Regardless of the square footage of your garden space, it can produce more when the plants are trellised and trained to grow upwards. The produce will also be bigger and healthier when grown in a vertical garden. Give your plants some above-ground support and get ready to enjoy even more fruits of your labor.
The Secret’s Out
The secret of success behind vertical gardening is really not a secret. It is simply lifting the plants and produce off the soil and away from damaging moisture and pests. Upwards growing plants also receive more sunlight and air circulation, making them healthier and stronger.
There are no rules regarding what to use or how to trellis, just provide some type of support to each plant that is sturdy enough to support the weight of ripening vegetables.
Cucumbers, pole beans, peas and melons send out little curly tendrils that will latch onto anything within reach and grow in that same direction, To get them to grow vertically, use support methods that provide something for the tendrils to reach up to and small enough for them to grip. Cane poles, corn stalks, metal or wood fence posts, wire fencing or an old metal bed stead work great in the garden to support plants.
How to Trellis
An easy method that I use is to install a length of four-foot tall fencing on fence posts down the middle of a garden row, then stagger-plant climbing vegetables on either side. Cucumbers, beans and peas do very well with this vertical growing method, as do tomatoes and peppers which need to be staked and tied during the growing season.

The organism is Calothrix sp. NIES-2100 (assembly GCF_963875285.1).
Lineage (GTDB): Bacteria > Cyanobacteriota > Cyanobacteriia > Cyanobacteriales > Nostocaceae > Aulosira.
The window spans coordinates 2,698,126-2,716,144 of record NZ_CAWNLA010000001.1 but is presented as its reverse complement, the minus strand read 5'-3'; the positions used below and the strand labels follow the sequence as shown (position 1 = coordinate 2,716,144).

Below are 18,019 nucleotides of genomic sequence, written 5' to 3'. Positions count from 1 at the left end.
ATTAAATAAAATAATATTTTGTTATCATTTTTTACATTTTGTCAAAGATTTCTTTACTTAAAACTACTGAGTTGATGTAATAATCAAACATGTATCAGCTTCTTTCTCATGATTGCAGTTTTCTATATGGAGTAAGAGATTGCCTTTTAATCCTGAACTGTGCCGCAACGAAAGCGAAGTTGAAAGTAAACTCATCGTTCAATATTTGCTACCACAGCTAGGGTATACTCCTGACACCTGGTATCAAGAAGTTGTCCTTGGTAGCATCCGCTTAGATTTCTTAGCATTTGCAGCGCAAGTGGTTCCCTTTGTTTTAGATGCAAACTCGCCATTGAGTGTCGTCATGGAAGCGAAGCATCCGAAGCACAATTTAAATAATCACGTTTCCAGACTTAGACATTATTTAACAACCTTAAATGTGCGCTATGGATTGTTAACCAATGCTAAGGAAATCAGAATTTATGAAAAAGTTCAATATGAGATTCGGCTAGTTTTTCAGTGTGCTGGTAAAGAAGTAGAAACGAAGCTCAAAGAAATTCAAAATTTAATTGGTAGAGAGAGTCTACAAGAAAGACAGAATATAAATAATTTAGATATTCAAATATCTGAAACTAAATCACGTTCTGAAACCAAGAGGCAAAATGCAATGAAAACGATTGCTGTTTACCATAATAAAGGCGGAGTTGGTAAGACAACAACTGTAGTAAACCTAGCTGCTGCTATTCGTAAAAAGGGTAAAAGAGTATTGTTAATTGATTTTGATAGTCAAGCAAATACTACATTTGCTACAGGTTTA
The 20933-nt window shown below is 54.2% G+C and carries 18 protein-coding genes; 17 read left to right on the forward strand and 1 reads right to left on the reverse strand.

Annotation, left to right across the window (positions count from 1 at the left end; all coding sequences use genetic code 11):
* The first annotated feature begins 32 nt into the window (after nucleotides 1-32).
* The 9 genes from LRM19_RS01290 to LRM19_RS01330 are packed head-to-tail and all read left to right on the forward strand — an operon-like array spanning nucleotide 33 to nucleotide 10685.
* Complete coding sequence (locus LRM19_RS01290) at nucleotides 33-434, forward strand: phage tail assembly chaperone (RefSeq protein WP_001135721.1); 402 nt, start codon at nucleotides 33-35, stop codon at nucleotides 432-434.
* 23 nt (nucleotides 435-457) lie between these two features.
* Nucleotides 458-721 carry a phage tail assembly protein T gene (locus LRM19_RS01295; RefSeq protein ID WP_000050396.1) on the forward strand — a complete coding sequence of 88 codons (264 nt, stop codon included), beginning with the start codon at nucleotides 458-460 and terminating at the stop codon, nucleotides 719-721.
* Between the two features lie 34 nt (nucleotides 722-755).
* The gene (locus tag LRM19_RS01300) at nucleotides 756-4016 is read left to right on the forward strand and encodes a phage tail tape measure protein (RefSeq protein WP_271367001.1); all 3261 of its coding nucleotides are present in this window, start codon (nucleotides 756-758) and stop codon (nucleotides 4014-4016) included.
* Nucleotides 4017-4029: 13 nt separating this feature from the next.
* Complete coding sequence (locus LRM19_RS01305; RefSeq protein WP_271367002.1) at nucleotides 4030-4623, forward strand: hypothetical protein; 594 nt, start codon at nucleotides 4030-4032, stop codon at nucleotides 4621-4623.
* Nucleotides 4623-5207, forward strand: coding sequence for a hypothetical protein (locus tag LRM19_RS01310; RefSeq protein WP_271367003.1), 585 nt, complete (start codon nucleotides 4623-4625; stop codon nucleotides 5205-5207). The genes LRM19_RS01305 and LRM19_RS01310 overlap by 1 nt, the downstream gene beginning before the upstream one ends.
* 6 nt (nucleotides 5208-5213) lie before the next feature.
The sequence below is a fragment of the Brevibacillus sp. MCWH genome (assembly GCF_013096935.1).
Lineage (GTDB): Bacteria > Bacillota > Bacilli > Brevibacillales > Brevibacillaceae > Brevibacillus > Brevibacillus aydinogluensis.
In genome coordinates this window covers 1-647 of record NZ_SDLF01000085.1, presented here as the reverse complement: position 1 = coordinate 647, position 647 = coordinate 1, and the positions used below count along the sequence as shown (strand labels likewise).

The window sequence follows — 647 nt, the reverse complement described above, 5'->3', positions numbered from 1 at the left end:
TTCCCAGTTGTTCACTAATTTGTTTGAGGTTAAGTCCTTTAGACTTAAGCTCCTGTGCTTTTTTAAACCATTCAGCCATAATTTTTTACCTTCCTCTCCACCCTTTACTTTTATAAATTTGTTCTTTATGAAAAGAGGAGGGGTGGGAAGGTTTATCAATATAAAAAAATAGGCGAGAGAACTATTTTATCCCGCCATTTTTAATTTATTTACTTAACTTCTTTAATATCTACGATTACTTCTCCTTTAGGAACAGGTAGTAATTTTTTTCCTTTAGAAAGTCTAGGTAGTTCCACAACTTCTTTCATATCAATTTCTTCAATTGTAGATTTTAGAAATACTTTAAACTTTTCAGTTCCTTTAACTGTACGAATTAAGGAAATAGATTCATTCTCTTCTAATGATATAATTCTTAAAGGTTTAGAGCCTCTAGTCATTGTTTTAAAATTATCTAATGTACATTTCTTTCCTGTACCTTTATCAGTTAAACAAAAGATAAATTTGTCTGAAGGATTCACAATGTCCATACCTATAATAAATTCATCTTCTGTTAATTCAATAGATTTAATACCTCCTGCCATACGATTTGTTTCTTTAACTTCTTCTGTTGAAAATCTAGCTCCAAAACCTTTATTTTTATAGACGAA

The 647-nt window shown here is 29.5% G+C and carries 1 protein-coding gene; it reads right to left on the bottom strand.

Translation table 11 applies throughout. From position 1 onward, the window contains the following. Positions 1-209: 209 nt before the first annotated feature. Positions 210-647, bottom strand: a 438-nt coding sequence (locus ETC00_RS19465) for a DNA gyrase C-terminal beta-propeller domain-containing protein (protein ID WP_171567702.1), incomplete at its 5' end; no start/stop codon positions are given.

Melons and pumpkins have a better chance of reaching maturity and engorging to prize-winning proportions when kept off the garden soil, but their size makes that task challenging. An old set or metal bed springs, metal bedstead or wooded pallets solves the problem. Place them on the soil so the vines and developing melons can grow on top and off the soil. While not exactly vertical, it meets the criteria of keeping the developing produce off the moist soil and out of the reach of most pests.
When creating a support trellis, bear in mind the need to reach through the trellis to harvest the produce and the need for crop rotation the following season which means the trellis may need to moved.
Tomato Cages and Pantyhose
Every home gardener needs a good supply of tomato cages and pantyhose for use in a vertical garden. Cages are only good for small tomato plants, but they are great for keeping peppers, eggplants and peonies off the ground.
Cut one-inch thick strips of pantyhose to tie up tomatoes and anything else that needs tied in the garden. The nylon fabric is strong, yet has enough ‘give’ to it to allow plants to move without being cut in two. Place Seven dust in foot of pantyhose and shake over plants if needed and tie up scoops of cow manure to steep in water and make cow manure tea to feed to your vertically growing garden plants.